[tor-dev] New Proposal 306: A Tor Implementation of IPv6 Happy Eyeballs

Iain Learmonth irl at torproject.org
Tue Jul 2 09:39:13 UTC 2019


My comments are inline.

> Filename: 306-ipv6-happy-eyeballs.txt Title: A Tor Implementation of
> IPv6 Happy Eyeballs Author: Neel Chauhan Created: 25-Jun-2019 
> Supercedes: 299 Status: Open Ticket:
> https://trac.torproject.org/projects/tor/ticket/29801
> 1. Introduction
> As IPv4 address space becomes scarce, ISPs and organizations will
> IPv6 in their networks. Right now, Tor clients connect to guards
> using IPv4 connectivity by default.
> When networks first transition to IPv6, both IPv4 and IPv6 will be
> on most networks in a so-called "dual-stack" configuration. This is
to not
> break existing IPv4-only applications while enabling IPv6
> connectivity. However, IPv6 connectivity may be unreliable and
> clients should be able to connect to the guard using the most
> reliable technology, whether
> or IPv6.

The big problem that happy eyeballs was meant to solve was that often
you might have something announcing an IPv6 prefix but that routing was
not properly configured, so while the operating system thought it had
IPv6 Internet it was actually just broken. In some cases, the IPv6
Internet would be partitioned as there weren't enough backup routes to
fail over to in times of outages. For most purposes, as I understand it,
this means either IPv6 connectivity to a host is there or it's not.
There's not really a middle ground where it sometimes works but is flaky
(i.e. where you can maintain a connection but it has high packet loss).

> In ticket #27490, we introduced the option ClientAutoIPv6ORPort
> which lets a client randomly choose between IPv4 or IPv6. However,
> this random decision does not take into account unreliable
> connectivity or falling back to the competing IP version should one
> be unreliable or unavailable.
> One way to select between IPv4 and IPv6 on a dual-stack network is a 
> so-called "Happy Eyeballs" algorithm as per RFC 8305. In one, a
> client attempts the preferred IP family, whether IPv4 or IPv6. Should
> it work, the client sticks with the preferred IP family. Otherwise,
> the client attempts the alternate version. This means if a dual-stack
> client has both IPv4 and IPv6, and IPv6 is unreliable, preferred or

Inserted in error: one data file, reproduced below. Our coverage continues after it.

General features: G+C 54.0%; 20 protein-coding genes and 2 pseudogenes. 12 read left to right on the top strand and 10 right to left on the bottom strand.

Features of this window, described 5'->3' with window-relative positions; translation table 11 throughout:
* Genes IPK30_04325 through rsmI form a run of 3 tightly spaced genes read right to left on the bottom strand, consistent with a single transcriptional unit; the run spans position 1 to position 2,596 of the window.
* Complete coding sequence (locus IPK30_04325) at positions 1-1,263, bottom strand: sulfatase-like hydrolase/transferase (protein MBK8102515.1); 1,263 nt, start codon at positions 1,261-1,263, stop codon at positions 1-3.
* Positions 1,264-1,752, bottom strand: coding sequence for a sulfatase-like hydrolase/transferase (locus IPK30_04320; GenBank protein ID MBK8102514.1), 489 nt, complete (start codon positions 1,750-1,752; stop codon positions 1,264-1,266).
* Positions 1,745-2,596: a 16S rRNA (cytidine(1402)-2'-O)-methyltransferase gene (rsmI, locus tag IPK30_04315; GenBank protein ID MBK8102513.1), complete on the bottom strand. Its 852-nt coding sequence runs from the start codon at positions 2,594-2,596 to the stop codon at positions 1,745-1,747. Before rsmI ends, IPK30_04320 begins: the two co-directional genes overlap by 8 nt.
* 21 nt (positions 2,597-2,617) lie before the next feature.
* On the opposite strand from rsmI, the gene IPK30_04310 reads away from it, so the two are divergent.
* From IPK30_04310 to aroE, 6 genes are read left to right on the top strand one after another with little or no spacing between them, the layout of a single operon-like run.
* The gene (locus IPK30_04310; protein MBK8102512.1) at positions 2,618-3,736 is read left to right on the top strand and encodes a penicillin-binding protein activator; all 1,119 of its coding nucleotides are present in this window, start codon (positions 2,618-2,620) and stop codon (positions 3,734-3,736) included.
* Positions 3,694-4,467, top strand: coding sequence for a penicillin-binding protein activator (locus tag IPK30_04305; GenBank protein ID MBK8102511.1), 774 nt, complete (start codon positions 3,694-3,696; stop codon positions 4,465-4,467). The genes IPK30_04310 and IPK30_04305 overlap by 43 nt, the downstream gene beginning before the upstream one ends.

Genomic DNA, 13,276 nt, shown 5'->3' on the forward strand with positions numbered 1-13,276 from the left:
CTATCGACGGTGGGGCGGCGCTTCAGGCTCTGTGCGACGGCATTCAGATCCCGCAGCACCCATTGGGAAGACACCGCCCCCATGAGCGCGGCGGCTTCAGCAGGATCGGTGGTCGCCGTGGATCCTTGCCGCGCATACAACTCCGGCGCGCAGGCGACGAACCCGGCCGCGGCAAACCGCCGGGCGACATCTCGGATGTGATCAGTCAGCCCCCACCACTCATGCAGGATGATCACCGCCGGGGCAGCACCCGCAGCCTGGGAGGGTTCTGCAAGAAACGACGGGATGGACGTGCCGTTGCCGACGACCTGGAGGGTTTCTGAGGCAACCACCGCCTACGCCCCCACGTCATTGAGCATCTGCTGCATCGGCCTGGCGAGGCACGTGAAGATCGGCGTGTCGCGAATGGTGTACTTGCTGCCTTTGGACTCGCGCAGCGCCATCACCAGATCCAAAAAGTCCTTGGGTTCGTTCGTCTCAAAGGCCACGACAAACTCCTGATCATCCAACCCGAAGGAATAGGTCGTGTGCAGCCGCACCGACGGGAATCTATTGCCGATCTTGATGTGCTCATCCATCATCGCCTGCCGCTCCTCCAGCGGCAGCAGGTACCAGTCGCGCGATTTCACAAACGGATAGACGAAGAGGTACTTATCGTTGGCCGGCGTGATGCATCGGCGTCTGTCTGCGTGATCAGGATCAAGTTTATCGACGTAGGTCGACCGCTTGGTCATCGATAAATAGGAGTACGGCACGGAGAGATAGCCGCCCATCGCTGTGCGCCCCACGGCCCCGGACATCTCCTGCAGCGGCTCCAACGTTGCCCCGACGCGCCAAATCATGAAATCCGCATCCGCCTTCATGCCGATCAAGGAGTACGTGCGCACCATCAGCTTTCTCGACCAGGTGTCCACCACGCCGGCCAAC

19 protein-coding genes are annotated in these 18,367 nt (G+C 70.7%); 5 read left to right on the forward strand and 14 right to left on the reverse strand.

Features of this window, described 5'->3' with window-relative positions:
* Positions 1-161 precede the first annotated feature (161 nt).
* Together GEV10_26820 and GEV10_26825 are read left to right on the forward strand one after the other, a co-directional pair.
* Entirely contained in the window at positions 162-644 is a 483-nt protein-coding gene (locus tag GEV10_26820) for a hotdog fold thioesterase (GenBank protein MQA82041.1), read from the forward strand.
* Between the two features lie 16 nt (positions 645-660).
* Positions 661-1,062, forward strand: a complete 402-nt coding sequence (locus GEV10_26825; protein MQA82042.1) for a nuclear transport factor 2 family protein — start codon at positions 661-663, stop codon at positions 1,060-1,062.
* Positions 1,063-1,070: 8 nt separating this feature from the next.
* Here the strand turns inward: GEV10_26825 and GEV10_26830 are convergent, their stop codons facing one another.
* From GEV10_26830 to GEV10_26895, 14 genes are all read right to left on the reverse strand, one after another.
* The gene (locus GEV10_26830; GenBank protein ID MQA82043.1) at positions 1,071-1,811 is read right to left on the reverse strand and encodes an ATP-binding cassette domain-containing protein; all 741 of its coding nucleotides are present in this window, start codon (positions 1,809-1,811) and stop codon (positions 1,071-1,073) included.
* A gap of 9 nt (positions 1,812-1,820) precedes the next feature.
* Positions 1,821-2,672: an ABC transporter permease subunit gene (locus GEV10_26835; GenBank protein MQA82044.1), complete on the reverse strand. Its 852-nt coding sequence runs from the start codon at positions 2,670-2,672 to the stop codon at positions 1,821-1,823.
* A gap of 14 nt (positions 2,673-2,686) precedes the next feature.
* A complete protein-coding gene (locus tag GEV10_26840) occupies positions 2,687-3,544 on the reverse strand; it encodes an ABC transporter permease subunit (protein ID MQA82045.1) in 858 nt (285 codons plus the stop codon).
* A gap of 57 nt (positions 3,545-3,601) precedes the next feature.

> not, the client uses IPv4, and vice versa. However, if IPv4 and IPv6
> are both equally reliable, and IPv6 is preferred, we use IPv6.

This sounds like a good candidate for a consensus parameter, such that
we can switch the preference for all clients at once, not just the ones
that have updated to the version we switch the preference in.

There may also be other ordering parameters for the address candidates.
We might want to avoid using IPv6 addresses that are using 6to4 or
Teredo as we *know* those are tunnels and thus have encapsulation
overhead, higher latency, and funnel all the traffic through centralised
(even if distributed) points in the network.

> In Proposal 299, we have attempted a IP fallback mechanism using
> counters and preferring IPv4 and IPv6 based on the state of the
> However, Prop299 was not standard Happy Eyeballs and an alternative, 
> standards-compliant proposal was requested in [P299-TRAC] to avoid
> from complexity caused by randomness.
> This proposal describes a Tor implementation of Happy Eyeballs and
> is intended as a successor to Proposal 299.
> 2. Address Selection
> To be able to handle Happy Eyeballs in Tor, we will need to modify
> the data structures used for connections to guards, namely the extend
> info structure.
> The extend info structure should contain both an IPv4 and an IPv6
> This will allow us to try IPv4 and the IPv6 addresses should both be 
> available on a relay and the client is dual-stack.

The Happy Eyeballs specification doesn't just talk about having one v4
and one v6 address. In some cases, relays may be multihomed and so may
have multiple v4 or v6 addresses. We should be able to race all the

> When parsing relay descriptors and filling in the extend info data 
> structure, we need to fill in both the IPv4 and IPv6 address if
they both
> are available. If only one family is available for a relay (IPv4 or
> we should fill in the address for preferred family and leave the
> family null.

To match the IETF protocol more closely, we should have a list of
candidate addresses and order them according to our preferences.

> 3. Connecting To A Relay
> If there is an existing authenticated connection, we should use it 
> similar to how we used it pre-Prop306.
> If there is no existing authenticated connection for an extend info, 
> we should attempt to connect using the first available, allowed, and 
> preferred address.
> We should also allow falling back to the alternate address. For
> this, three alternate designs will be given.
> 3.1. Proposed Designs
> This subsection will have three proposed designs for connecting to
> via IPv4 and IPv6 in a Tor implementation of Happy Eyeballs. The
> designs are as listed as follows:
> * Section 3.1.1: First Successful Authentication